Co-editors: Seán Mac Mathúna John Heathcote
Consulting editor: Themistocles Hoetis
Field Correspondent: Allen Hougland
The Amen Corner belongs to a trio of works with an identical theme which James Baldwin wrote in the early 1950s. Its companions are the novel Go Tell It on the Mountain (1954) and the essay 'Notes of a Native Son.' In each, the background is provided by a Harlem family with a close involvement in the local pentecostal church, of a type which still dots the streets of uptown New York today. The church in The Amen Corner is unnamed, but it could be the Little Widow's Mite Church, on Lenox Avenue, or the Church of the Holy Agony, in a tenement round the corner; or the hand-painted sign outside the door could say the Temple of the Fire Baptised, which is the name given to the church in Go Tell It on the Mountain, in which the 'fire and excitement' of the singing and the beating tambourines caused the church to 'rock'. Likewise, in Baldwin's 'trilogy', the hero is always a boy who is wrestling with his faith - not to confirm the Lord's embrace, but to free himself from it; to step out, as Luke says in the play, "into the world".
This is very much Baldwin's own story. He grew up in the church - he was, he liked to say, "born in the church". His father was a preacher in storefront churches like the one we see here, and, at the age of thirteen, Baldwin appeared to be about to follow him. He had a stark vision of good and evil - both the good and evil in the universe, and the good and evil on his Harlem doorstep - and a dramatic verbal gift. The combination must have made him an extraordinary boy preacher ("I was little", Baldwin would say, "but I was loud!"); it certainly helped, in the years to come, to make him a great writer.
But here was the problem, the moral problem for which his church offered no guidance. If he was to preach, to continue as 'young brother Baldwin', to become an elder, a 'saint', possibly to head a church of his own, he could not write. For to write was to doubt. Even as a teenager, far from publication, he had begun to understand that the Harlem churches, fortresses for the saved, were also shelters for the helpless, the hypocritical, and the merely frightened. The exceptionally perceptive young minister's own religious crisis occurred when he admitted to himself that he too was using the church as a shelter. To survive in the dire streets of postwar Harlem, you had to have a gimmick, and his gimmick, he realised, was the church. This is the dilemma faced by more than one character in The Amen Corner.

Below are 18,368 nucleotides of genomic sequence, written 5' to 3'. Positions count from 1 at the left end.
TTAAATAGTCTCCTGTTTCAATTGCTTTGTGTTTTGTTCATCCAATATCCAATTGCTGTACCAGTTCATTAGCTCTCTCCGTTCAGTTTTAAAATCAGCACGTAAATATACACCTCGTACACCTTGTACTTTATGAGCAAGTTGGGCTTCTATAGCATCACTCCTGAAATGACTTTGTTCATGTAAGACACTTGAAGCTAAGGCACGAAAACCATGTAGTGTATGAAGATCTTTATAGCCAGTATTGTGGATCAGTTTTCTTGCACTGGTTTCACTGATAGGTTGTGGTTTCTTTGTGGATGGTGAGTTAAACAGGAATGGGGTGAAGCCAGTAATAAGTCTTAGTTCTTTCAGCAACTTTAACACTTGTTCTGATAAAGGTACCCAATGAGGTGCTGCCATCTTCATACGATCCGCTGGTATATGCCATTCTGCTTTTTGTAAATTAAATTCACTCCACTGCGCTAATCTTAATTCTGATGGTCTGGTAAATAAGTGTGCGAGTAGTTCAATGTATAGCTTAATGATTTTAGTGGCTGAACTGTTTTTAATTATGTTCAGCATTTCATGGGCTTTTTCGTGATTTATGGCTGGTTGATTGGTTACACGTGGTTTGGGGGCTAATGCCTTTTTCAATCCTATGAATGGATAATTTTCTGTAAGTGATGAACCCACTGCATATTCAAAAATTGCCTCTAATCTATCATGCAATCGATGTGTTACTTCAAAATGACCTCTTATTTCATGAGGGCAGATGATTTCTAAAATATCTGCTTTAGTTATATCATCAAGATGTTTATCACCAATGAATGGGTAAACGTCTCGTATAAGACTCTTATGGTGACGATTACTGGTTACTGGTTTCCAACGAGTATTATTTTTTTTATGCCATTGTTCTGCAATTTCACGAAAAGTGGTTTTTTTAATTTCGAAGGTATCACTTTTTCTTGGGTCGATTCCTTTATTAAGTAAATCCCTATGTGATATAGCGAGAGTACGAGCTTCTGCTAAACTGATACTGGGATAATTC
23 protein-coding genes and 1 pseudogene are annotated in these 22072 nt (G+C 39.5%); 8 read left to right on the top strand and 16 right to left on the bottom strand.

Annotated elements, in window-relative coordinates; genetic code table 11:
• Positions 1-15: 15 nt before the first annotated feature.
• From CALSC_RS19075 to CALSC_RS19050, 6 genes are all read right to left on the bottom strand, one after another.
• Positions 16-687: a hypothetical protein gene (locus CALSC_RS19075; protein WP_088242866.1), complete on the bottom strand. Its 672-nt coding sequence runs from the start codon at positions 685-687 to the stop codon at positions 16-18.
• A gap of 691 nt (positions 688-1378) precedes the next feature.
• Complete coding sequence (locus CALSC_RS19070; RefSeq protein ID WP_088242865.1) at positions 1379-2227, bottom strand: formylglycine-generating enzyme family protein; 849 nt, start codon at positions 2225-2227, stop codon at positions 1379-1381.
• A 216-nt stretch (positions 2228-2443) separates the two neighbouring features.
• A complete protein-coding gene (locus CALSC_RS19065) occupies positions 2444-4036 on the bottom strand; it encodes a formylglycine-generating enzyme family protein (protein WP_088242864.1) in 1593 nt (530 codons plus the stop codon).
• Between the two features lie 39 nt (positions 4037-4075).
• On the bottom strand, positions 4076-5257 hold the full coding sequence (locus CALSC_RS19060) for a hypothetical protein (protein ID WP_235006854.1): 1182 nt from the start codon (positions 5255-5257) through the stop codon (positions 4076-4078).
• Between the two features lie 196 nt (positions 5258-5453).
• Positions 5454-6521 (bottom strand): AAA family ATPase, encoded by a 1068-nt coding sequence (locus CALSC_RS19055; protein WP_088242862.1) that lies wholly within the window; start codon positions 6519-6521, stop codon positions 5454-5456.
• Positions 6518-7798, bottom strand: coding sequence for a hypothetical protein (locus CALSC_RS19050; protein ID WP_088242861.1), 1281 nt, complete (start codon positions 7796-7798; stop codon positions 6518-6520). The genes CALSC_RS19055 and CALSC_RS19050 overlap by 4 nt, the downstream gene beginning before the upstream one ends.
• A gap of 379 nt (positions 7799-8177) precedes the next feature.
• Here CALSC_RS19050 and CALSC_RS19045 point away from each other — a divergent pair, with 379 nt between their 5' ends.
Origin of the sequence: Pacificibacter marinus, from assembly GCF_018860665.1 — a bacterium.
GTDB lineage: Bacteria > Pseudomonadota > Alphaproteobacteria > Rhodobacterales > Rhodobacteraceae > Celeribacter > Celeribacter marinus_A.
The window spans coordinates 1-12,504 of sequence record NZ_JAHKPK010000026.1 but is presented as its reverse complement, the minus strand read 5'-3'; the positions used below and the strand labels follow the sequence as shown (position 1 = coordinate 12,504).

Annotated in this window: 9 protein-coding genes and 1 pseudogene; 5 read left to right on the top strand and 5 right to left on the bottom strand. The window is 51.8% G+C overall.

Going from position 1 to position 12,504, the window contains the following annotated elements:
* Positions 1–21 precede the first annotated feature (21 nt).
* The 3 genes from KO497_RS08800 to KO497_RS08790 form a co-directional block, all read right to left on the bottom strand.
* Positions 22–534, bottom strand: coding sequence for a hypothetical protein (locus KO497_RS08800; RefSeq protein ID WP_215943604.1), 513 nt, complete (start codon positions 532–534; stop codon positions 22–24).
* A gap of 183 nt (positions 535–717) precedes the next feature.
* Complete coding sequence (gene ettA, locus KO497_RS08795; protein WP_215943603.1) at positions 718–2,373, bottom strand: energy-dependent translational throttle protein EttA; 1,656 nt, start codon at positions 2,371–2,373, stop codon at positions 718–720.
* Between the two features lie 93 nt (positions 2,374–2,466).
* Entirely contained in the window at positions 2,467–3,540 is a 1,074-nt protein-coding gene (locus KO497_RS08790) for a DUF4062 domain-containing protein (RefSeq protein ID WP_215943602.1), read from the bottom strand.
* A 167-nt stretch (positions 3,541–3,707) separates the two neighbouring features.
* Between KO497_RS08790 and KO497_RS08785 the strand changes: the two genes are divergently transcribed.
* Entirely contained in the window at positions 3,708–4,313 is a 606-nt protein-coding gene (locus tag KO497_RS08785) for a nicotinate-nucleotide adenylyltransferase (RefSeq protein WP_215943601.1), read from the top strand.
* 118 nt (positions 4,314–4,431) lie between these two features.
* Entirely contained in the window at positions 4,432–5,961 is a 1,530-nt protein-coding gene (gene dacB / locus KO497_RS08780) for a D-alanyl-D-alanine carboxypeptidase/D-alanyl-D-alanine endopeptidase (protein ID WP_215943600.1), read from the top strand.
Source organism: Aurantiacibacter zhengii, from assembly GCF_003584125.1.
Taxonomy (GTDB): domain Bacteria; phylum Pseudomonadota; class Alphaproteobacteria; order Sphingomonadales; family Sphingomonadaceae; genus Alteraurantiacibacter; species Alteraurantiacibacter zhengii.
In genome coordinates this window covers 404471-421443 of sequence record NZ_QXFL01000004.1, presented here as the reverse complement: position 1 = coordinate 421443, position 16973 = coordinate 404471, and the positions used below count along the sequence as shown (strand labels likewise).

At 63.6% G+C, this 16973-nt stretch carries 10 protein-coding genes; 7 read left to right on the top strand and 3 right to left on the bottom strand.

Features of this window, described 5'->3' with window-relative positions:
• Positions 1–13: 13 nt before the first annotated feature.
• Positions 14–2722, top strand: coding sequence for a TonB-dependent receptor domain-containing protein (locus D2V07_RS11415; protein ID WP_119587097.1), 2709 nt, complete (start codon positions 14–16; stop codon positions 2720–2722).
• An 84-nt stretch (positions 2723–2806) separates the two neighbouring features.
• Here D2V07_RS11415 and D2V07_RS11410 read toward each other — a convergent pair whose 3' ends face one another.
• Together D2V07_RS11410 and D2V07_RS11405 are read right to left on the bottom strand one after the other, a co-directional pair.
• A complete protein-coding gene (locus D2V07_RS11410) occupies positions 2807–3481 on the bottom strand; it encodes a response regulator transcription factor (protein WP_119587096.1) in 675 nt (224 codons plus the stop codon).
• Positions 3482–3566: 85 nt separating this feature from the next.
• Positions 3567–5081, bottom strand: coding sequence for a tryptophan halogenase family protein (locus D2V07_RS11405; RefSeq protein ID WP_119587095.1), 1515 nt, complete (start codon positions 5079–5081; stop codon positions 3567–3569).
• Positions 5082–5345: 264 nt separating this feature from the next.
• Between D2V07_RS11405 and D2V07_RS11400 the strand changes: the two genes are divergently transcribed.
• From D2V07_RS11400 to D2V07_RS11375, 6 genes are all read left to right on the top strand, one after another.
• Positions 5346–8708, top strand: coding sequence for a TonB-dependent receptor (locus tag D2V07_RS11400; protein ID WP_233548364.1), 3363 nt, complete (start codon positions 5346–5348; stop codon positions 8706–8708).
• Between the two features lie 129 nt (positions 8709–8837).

Like most plays, this one went through a number of transformations before finally settling into the shapely form we see here. When he began, Baldwin had in mind the pastor of his own church, Mother Horn, as a model for Sister Margaret, while the role of Luke was specially written for the Paris-based actor, Gordon Heath (he never got to play it). The first act made an appearance in print, in markedly different form, in the Paris magazine Zero in 1954, and in May of the following year the play was staged for an audience of students at Howard University, Washington DC. The director was Owen Dodson, and he left an amusing, if exasperated, account of how Baldwin and his current boyfriend, having come for two weeks, and lodging with the director, tried to stay for six months. "I don't care if you are going to be the greatest writer in the world", the fastidious Dodson told his notoriously irregular and sociable guest, "Get out!"
After lying dormant for almost a decade, The Amen Corner was revived for a Broadway production in 1964 (Blues for Mr Charlie, Baldwin's second play, had opened at a theatre up the road). Later the same year, an entirely different production, directed by Lloyd Richards, toured Europe. By then, Baldwin was a celebrated author, and he followed his play to Berlin, Paris and Jerusalem, giving parties, greeting equally famous friends. But the theme - the meaning of salvation - never lost its urgency for him, just as the storefront church on the slum street corner, rocking and rolling, never lost its visceral excitement:
There is no music like that music, no drama like the drama of the saints rejoicing, the sinners moaning, the tambourines racing, and all those voices coming together and crying holy unto the Lord.
James Campbell is the author of Talking at the Gates: A Life of James Baldwin 1991.